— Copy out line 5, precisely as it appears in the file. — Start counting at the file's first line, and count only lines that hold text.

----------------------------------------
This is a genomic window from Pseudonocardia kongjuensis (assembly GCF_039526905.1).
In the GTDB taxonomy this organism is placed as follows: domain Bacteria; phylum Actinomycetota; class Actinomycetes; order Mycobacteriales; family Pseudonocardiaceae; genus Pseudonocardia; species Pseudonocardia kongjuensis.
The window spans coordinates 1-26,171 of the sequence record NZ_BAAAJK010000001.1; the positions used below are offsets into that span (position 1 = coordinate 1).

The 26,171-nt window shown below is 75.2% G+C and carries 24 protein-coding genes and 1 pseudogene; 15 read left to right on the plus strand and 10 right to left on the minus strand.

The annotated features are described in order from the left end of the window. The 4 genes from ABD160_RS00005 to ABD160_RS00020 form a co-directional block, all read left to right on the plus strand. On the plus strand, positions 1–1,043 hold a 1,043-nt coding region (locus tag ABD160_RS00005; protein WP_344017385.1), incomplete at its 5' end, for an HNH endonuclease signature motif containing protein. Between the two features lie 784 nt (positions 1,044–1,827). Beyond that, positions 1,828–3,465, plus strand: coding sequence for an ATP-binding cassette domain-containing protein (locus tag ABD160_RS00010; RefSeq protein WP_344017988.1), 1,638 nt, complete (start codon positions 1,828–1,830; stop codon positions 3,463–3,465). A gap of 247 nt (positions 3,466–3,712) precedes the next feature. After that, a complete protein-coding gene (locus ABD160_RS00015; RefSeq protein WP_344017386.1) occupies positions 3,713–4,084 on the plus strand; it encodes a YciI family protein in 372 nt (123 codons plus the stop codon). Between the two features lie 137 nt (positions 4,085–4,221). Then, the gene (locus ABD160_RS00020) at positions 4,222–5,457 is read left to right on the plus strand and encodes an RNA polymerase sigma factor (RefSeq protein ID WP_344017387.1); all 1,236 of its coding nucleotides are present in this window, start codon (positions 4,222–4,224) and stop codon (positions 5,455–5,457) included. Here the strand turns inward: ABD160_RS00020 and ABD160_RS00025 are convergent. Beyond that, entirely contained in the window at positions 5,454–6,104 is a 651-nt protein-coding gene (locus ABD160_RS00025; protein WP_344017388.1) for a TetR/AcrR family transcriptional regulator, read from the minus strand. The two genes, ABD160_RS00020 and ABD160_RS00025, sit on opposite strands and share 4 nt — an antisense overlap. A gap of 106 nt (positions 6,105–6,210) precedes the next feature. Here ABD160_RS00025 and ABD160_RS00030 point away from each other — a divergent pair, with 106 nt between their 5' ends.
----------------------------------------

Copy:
The annotated features are described in order from the left end of the window. The 4 genes from ABD160_RS00005 to ABD160_RS00020 form a co-directional block, all read left to right on the plus strand. On the plus strand, positions 1–1,043 hold a 1,043-nt coding region (locus tag ABD160_RS00005; protein WP_344017385.1), incomplete at its 5' end, for an HNH endonuclease signature motif containing protein. Between the two features lie 784 nt (positions 1,044–1,827). Beyond that, positions 1,828–3,465, plus strand: coding sequence for an ATP-binding cassette domain-containing protein (locus tag ABD160_RS00010; RefSeq protein WP_344017988.1), 1,638 nt, complete (start codon positions 1,828–1,830; stop codon positions 3,463–3,465). A gap of 247 nt (positions 3,466–3,712) precedes the next feature. After that, a complete protein-coding gene (locus ABD160_RS00015; RefSeq protein WP_344017386.1) occupies positions 3,713–4,084 on the plus strand; it encodes a YciI family protein in 372 nt (123 codons plus the stop codon). Between the two features lie 137 nt (positions 4,085–4,221). Then, the gene (locus ABD160_RS00020) at positions 4,222–5,457 is read left to right on the plus strand and encodes an RNA polymerase sigma factor (RefSeq protein ID WP_344017387.1); all 1,236 of its coding nucleotides are present in this window, start codon (positions 4,222–4,224) and stop codon (positions 5,455–5,457) included. Here the strand turns inward: ABD160_RS00020 and ABD160_RS00025 are convergent. Beyond that, entirely contained in the window at positions 5,454–6,104 is a 651-nt protein-coding gene (locus ABD160_RS00025; protein WP_344017388.1) for a TetR/AcrR family transcriptional regulator, read from the minus strand. The two genes, ABD160_RS00020 and ABD160_RS00025, sit on opposite strands and share 4 nt — an antisense overlap. A gap of 106 nt (positions 6,105–6,210) precedes the next feature. Here ABD160_RS00025 and ABD160_RS00030 point away from each other — a divergent pair, with 106 nt between their 5' ends.